From: NASA Science Mission Directorate
Posted: Thursday, August 9, 2018
In September of 2002, I arrived at NASA HQ and was welcomed by Michael Meyer, my new “senior colleague” and the former Astrobiology Discipline Scientist, with a big grin and two boxes of (paper) proposals. Thus began my leadership of the Exobiology Program. With a great deal of trepidation, I organized my first peer review panel (in ways that horrify me today but what was a novice to do?). The panel met in two over-heated (and not just because of the panelists), basement conference rooms in a hotel in Virginia; the meeting space was so uncomfortable that I walked into one panel to find a very senior member of the community lying on the floor in his tank top — I thought I had lost him! We soldiered on, though, and for the next fifteen years I managed the Exobiology Program through all sorts of ups and downs. I’ve worked with countless wonderful people, both at NASA HQ and in the astrobiology community, and I like to think that my efforts enabled some great science.
In June of 2017 I was asked by the Associate Administrator of the Science Mission Directorate, Dr. Thomas Zurbuchen, to detail into the position of Deputy Associate Administrator for Research. Subsequently, the permanent position was advertised, I applied, and was selected. The new position is exciting and terrifying since, for the first time in a long time, I’m being asked to do things that I don’t know how to do — in some cases, that no one knows how to do. I will always think of myself as an astrobiologist, though, even if I’m wearing a tie.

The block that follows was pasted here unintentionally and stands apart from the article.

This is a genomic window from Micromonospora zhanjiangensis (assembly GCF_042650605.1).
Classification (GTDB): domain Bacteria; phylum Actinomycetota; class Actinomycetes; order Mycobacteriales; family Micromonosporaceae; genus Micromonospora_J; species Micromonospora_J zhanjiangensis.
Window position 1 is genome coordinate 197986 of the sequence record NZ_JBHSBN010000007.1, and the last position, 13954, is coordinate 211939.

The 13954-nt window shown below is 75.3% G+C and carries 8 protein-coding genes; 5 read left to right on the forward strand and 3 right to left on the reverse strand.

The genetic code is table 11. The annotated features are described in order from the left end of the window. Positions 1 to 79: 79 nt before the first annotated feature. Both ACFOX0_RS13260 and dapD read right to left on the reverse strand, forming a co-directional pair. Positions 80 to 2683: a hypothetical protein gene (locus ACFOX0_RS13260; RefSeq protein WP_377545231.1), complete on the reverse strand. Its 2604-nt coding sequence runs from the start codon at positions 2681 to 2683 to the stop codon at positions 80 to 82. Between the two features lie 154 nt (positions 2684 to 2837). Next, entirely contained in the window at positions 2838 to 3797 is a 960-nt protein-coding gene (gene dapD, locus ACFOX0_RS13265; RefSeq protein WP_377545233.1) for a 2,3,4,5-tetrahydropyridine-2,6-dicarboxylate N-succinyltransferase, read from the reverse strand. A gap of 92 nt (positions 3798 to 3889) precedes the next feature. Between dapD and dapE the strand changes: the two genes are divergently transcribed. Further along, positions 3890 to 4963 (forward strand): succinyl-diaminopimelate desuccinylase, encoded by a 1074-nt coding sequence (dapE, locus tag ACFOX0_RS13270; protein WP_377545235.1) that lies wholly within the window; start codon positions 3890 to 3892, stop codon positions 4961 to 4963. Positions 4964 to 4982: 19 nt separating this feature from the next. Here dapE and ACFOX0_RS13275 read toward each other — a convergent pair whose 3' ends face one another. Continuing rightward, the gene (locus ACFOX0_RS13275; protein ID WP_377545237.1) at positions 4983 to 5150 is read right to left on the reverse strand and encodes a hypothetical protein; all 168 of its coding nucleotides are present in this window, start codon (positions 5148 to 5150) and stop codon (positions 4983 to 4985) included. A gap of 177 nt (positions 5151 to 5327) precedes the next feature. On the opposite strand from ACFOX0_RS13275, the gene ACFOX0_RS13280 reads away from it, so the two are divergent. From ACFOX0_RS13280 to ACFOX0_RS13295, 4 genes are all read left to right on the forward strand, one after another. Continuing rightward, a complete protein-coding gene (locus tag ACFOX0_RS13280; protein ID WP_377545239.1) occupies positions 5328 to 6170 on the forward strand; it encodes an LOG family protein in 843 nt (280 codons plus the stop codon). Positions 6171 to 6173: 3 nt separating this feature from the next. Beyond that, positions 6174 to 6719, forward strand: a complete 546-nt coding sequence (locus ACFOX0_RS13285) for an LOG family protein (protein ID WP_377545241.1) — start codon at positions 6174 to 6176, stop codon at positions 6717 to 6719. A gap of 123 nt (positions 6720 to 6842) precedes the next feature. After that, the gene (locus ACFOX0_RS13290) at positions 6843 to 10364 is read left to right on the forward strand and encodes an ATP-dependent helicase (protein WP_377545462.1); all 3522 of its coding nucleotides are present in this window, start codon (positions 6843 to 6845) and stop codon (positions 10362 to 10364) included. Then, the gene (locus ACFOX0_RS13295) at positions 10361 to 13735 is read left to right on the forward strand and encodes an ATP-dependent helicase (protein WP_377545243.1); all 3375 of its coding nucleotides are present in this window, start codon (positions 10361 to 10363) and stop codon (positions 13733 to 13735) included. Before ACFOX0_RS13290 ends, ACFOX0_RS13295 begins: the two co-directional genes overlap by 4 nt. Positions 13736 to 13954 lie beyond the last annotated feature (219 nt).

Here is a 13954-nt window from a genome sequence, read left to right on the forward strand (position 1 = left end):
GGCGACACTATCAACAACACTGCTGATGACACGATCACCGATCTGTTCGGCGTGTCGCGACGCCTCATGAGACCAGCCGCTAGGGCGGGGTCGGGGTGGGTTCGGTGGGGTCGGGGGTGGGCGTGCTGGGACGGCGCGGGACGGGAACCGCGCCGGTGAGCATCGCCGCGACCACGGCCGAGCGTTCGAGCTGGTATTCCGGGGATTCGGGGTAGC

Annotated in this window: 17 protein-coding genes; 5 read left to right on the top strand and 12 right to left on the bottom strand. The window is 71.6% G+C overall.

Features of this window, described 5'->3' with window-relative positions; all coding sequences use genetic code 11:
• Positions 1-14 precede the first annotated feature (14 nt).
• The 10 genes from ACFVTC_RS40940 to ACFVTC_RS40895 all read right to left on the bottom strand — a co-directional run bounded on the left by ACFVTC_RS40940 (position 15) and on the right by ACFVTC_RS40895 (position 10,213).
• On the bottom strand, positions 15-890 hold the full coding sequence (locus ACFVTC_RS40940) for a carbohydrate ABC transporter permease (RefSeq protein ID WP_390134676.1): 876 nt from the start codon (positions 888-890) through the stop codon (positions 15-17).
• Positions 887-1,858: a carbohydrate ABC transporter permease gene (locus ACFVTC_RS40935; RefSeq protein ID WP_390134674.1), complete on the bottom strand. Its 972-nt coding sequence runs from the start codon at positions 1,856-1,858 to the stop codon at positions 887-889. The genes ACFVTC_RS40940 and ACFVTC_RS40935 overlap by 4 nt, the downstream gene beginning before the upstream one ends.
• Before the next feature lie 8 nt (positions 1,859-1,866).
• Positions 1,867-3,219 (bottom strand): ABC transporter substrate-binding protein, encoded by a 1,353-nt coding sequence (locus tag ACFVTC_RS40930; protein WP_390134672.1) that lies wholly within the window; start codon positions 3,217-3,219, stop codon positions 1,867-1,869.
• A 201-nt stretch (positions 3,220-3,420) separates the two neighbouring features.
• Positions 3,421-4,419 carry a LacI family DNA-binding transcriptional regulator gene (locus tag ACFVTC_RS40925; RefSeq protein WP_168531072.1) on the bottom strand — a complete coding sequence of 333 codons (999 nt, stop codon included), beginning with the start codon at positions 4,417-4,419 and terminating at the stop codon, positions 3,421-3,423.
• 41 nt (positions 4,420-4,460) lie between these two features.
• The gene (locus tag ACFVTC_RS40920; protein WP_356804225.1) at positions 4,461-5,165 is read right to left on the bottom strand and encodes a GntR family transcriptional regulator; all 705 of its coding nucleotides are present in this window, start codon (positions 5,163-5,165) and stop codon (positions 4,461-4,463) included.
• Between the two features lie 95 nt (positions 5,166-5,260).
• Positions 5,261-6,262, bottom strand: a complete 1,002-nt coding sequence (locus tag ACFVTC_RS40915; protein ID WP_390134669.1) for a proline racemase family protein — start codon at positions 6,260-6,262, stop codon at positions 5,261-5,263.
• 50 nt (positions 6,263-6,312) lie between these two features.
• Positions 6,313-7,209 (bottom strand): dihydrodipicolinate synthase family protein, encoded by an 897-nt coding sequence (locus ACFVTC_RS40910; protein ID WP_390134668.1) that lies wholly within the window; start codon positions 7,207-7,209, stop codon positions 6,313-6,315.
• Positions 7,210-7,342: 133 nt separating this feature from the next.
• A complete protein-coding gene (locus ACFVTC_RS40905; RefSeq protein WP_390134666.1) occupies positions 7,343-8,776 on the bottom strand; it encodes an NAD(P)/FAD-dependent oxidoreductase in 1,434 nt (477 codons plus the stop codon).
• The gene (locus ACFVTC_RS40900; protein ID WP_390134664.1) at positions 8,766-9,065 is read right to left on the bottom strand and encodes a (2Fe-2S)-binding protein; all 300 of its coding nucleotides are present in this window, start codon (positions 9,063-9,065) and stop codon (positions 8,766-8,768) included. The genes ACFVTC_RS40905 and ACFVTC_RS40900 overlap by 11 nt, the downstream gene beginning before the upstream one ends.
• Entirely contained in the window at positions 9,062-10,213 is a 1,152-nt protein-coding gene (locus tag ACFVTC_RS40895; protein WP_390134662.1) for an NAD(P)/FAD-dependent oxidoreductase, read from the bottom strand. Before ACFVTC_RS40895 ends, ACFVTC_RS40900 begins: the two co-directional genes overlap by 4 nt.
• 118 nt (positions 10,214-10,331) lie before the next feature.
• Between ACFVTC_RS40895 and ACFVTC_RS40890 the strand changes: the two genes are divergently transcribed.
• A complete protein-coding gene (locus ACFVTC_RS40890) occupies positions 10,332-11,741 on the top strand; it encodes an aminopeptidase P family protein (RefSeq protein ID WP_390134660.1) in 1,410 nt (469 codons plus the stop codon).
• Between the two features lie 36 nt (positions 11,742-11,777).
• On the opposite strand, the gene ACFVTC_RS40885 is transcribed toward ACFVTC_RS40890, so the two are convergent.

I leave the Exobiology Program in great hands. Dr. Lindsay Hays will be taking over for me. Lindsay is an accomplished organic geochemist who did her PhD with Dr. Roger Summons, was an Agouron postdoctoral fellow with Dr. Ann Pearson, and a NASA Postdoctoral Management Fellow with Dr. Mary Voytek and me. She has organized and participated in peer reviews for Exobiology, Astrobiology, and a number of other programs in Planetary Science, and has organized workshops on the early Earth and Martian biosignatures. She was the Editor-in-Chief of the 2015 Astrobiology Strategy and was instrumental in bringing that document to completion. Many of you know her already, and I’m sure you will all welcome her with the same collegial attitude that welcomed me years ago.
With many kind thoughts,
Deputy Associate Administrator for Research
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